Author: Toni Dauwalter
Which came first, the chicken or the egg? Well, according to my kids…’Mom! We get the eggs from a chicken, duh.’ I guess they might not be that into philosophy, but they sure are into baby chicks! Spring is synonymous to tiny chirps coming from tiny fluffy chicks in a tub in our kitchen. We have had baby chicks in our house every year for the past seven years, so for my kids it truly is part of every spring.
Here is a picture of my daughter hanging out on the porch with her ‘chick’ (which is probably about 3-4 weeks in the that pic) and Cooper holding his ‘favorite’ chick in the car after leaving the Farm Store to pick them out. Yes, I love them as much as the kids…my husband would tell you there were many times he came home late from work (he’s a CPA, spring is busy at work for him!) and the kids would be in bed and I would be sitting on the floor holding chicks…
After becoming a Regional Specialist with MN Ag in the Classroom, I thought it would be fun to share this exciting experience with others by helping teachers hatch eggs in their classroom. Last year I helped two schools with this process – and let me say, the teachers & staff loved it just as much as the kids! See the below picture of Victoria Elementary’s first grade team holding their newly hatched chicks!
SO, after all the talk of e-learning and the children being stuck at home for a while I came up with a plan to try to share this experience virtually. Okay – that’s not the true story…actually, me and my kids thought ‘what will bring us joy right now during this weird time?’. Obviously we thought – baby chicks! And since I have this MAITC Loan-able Teacher Kit – Hatching Chicks that has an incubator that wasn’t being used at the time, we quickly ran over to the neighbor’s house to get fertilized eggs. You see, we have chickens too, but we do not have a Rooster. The neighbors have FOUR roosters, so their eggs are fertilized and have a great hatch rate (this is the farm we got eggs from last year at the two schools I helped hatch eggs). The incubator has room for seven eggs, so we currently have seven eggs incubating in our dining room. Sharing this with all of you is where we got stuck. You see, I’m not a social media person. I don’t have facebook and I don’t really have a clue how to take videos that are cool enough to share. So, like a lot of things in life – I’m ‘wing-ing it!’ (good chicken pun, huh). My fourth grade son is on board and we have tried to take a video each day to show the eggs and share some chicken facts. It’s not amazing. But it’s real. We are going out of our comfort zone (me online – not my favorite thought), we are learning something new, and we are trying to share a little joy with you all. Although you won’t be able to hold the baby chicks, hopefully you can feel like you are part of the process and you can learn something new. Maybe you can talk your teacher into doing it in their classroom next year. Or maybe the anticipation makes you excited and seeing baby chicks will make you smile. We hope so. In the meantime, bear with us as we try to navigate a whole new world of social media and virtual sharing.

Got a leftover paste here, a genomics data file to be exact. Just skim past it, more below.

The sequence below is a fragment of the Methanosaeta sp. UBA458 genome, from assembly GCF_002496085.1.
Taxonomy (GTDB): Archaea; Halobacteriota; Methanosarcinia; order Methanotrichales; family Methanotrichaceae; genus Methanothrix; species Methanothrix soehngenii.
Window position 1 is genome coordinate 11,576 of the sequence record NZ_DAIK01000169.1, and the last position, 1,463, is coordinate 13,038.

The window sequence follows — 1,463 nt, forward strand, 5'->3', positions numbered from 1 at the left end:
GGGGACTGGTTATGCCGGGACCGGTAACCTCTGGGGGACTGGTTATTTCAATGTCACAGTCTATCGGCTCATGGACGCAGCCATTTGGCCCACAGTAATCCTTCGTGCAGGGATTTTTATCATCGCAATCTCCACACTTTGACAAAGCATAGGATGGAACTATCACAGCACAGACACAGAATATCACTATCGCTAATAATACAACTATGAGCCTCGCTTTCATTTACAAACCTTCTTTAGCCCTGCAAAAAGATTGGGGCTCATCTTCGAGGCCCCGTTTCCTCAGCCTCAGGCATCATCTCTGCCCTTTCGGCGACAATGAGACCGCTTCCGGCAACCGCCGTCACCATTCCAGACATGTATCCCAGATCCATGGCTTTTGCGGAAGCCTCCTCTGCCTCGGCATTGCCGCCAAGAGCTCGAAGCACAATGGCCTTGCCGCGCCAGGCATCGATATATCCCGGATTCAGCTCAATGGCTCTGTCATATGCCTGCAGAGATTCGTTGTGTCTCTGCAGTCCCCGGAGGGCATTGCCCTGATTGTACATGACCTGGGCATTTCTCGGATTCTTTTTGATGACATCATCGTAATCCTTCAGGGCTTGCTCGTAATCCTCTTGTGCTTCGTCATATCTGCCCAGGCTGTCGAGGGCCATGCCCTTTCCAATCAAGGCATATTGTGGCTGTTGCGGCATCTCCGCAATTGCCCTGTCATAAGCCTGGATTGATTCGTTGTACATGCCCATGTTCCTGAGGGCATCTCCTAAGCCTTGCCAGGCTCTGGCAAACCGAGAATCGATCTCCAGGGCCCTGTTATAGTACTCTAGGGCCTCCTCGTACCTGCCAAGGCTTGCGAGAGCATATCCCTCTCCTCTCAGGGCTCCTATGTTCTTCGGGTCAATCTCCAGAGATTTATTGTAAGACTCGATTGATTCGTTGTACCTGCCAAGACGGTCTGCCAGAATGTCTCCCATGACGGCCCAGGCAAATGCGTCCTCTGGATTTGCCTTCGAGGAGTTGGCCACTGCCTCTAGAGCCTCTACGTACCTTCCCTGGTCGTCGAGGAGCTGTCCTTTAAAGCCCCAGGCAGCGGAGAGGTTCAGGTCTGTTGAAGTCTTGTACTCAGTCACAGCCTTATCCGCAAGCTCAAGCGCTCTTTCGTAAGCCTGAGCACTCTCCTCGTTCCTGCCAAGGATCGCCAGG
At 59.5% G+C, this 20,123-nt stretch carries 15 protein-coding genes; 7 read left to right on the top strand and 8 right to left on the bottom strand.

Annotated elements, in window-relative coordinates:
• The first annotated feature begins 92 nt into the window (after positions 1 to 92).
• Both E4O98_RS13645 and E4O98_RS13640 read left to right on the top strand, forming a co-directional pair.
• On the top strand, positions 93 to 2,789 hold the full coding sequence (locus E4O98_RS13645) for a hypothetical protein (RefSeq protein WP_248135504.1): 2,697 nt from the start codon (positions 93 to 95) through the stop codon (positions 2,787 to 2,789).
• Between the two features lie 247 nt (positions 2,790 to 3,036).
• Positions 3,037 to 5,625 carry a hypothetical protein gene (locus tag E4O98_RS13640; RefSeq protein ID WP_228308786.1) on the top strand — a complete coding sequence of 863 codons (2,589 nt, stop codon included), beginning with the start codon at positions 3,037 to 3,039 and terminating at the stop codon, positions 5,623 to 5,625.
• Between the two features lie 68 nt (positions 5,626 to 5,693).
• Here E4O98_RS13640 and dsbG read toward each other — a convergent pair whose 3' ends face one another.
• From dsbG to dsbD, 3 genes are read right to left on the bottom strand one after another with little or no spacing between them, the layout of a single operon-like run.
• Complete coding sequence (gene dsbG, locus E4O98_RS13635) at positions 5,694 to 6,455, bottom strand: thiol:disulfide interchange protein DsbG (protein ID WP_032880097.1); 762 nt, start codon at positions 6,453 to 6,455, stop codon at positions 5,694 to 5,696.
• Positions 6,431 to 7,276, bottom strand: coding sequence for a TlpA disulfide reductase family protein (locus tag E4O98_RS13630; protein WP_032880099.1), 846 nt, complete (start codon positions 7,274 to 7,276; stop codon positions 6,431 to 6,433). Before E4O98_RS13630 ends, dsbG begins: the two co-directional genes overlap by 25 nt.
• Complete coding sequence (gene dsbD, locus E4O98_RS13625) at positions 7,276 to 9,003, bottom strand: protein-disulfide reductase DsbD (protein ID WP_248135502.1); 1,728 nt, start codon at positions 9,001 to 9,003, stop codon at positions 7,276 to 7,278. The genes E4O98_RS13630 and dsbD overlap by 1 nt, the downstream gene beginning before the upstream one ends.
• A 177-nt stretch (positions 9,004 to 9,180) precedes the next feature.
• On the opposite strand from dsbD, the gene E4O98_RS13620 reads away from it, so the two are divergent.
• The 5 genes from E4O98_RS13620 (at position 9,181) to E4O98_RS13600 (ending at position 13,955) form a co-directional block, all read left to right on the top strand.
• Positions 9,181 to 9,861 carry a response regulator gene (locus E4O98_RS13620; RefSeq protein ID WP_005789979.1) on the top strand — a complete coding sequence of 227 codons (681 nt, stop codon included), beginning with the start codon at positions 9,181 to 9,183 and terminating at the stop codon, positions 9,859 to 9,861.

We would love to have you ask us questions that we can answer online or in a video and if you are a teacher – I would LOVE to help you develop some e-learning activities to go along with this.
Here is a picture of the incubator:
Update: The eggs are cracking!
The chicks have hatched!